The best buffets in Singapore
"Craft cocktails" and "free-flow" are usually contradictory concepts but not at Manhattan. After all, the swanky bar reigns supreme on Asia's 50 Best Bars 2017 list. Forking out $150 nets you all the cocktails you want (well, wines and beers too) and free play in the Bloody Mary room that's decked out with a mind-boggling array of condiments from crudites and bak kwa, to pickles and hot sauces.
The cocktails at brunch differ from the usual bar menu; they’re generally on the refreshing end of the spectrum (think seasonal bellinis, fizzes and sours), but that’s quite brunch-appropriate. The buffet spread reflects the bar's American identity, down to the deli counter with freshly made bagels, cream cheese schmears and American cheeses. Among the highlights: shrimp cocktails and Maine lobsters, latkes with caviar, glazed cronuts and banana cream pie. And because it’s Manhattan, there's also negroni creme brulee and margarita dome.
From $150 per adult, available Sundays, 11.30am-3.30pm.
Salted & Hung's brunch buffet menu numbers just 13 items (excluding the charcuterie counter). But that's 13 faultless dishes that are all are generously sized. Aussie chef Drew Nocente’s food is inventive yet familiar, and very ingredient-driven. The Freemantle octopus is sublime for a texture that's both chewy – like octopus should be – and yielding. A smoked halibut crostini crowned with caviar retains the natural sweetness and clean flavours of halibut but also carries the smoky nuances signature to the restaurant. The handmade pasta and wagyu ragu is elevated by incredibly moreish beef fat crumbs. We suggest sitting by the counter: to kaypoh and also because spying other tables' food is the easiest way to keep your appetite whet.
From $58 per adult, available Saturdays and Sundays, 11.30am-4pm. Add $30 for free-flow alcohol.
In an era where most Chinese restaurants tend to charge a premium for dim sum buffets by including pricier goodies (think lobster, abalone and the like) and zi char – often at the expense of quality – Hai Tien Lo is the best all-rounder. It's reasonably priced at $68 and generous with most items being free-flow, including double-boiled soups and barbecued meats, all while maintaining pretty stellar quality across its wide-ranging menu.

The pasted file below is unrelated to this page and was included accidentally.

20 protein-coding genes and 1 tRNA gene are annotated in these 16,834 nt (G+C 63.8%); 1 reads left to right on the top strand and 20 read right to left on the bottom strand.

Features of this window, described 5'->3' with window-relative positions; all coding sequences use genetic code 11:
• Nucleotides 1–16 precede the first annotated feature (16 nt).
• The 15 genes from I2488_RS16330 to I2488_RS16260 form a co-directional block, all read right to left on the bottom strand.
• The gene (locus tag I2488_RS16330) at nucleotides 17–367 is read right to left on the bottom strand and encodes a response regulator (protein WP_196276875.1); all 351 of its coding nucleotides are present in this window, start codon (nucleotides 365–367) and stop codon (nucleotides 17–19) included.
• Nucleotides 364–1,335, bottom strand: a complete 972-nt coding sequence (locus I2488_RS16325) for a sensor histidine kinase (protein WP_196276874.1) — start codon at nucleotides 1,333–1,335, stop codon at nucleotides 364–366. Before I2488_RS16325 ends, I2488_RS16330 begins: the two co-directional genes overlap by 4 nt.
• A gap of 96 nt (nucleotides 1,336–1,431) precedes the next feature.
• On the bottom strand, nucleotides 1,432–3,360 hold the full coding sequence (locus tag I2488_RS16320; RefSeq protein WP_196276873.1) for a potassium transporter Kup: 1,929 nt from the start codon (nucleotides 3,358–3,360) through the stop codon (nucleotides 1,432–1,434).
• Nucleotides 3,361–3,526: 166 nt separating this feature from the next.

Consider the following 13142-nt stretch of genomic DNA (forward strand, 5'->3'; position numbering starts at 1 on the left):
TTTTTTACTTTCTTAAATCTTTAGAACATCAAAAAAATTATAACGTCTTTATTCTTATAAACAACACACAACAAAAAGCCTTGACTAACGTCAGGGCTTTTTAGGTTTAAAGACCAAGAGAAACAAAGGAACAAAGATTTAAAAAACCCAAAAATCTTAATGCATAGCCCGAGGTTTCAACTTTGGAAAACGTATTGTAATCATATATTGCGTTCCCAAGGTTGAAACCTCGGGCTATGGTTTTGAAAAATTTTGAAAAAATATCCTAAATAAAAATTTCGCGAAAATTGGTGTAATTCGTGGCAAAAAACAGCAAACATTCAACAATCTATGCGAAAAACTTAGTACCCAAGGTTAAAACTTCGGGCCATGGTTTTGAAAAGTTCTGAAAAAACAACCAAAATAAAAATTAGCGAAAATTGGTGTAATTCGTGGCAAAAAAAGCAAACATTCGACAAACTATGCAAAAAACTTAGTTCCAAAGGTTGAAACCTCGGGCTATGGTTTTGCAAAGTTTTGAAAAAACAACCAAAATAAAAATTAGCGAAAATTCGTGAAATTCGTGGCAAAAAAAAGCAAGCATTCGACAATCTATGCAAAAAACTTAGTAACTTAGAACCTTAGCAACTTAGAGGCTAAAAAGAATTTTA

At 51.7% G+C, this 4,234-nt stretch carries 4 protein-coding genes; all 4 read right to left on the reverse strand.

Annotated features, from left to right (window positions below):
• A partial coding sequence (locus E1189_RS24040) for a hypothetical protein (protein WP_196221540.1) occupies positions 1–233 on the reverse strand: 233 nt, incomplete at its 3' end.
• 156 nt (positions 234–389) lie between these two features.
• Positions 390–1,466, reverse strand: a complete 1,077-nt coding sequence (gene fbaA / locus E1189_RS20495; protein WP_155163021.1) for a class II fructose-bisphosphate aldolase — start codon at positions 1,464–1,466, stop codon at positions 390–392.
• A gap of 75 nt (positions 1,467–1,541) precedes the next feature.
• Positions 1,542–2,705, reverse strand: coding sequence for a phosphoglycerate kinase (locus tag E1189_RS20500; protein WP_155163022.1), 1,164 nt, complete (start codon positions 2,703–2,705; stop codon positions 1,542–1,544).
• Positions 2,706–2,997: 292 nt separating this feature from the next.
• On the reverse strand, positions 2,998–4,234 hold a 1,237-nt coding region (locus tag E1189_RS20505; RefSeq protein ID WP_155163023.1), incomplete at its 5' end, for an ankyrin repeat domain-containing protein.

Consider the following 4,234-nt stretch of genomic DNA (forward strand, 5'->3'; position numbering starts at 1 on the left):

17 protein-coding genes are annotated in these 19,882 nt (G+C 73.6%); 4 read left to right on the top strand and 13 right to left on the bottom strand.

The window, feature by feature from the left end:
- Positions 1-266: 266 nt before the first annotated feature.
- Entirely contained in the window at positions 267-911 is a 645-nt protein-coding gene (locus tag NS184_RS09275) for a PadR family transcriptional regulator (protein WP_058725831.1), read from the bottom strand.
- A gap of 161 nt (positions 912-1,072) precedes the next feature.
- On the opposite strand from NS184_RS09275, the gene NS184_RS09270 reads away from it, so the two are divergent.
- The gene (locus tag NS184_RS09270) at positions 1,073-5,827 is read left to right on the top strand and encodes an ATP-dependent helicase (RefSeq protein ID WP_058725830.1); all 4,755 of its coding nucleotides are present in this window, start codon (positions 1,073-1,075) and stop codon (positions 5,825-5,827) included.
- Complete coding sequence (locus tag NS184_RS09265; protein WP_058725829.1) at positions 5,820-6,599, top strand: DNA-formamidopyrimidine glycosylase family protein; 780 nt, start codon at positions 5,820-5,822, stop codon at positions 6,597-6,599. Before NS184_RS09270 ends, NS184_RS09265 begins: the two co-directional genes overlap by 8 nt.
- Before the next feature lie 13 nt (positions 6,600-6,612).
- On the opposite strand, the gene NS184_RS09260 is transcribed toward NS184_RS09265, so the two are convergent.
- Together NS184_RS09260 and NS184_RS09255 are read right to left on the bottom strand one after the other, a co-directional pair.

The dim sum is excellent – the har gau is exquisitely pleated with sheer, delicate skin. The roast meats are comprehensive and succulent, particularly the soy sauce chicken, siew yoke and roasted duck. Zi char favourites like yang chow fried rice and pork ribs with bittergourd are more than decent too. And with braised abalone and mini Buddha Jumps Over the Wall on the premium list, it's definitely a bang for your buck. But service can be slow, so you’d best order in large batches.
$68 per adult, available Saturdays and Sundays, 11.30am-2.30pm. Free-flow alcohol from $30.
Bountiful. The international spread at Carousel is bountiful and worthy of any buffet hunters, even without its halal certificate. The seafood section alone is staggering, with oysters, tiger prawns, lobsters, snow crabs, a whole assortment of clams and more. The Japanese section is also formidable, encompassing both a sushi-and-sashimi counter and a live-action teppanyaki counter. While it's possible to be completely stuffed with just those two sections, there's plenty more to tackle. The salad bar explores beyond the usual greens with an assortment of grains and pulses while the Mediterranean counter is heaving with the likes of braised oxtail stew, salmon en papillote, and lamb-stuffed aubergines; and there's both a carving station and a kebab stand. The Chinese and pasta counters are a let-down, but at least that leaves space for dessert. Gun for the house-made Thai milk tea and salted egg yolk ice-cream.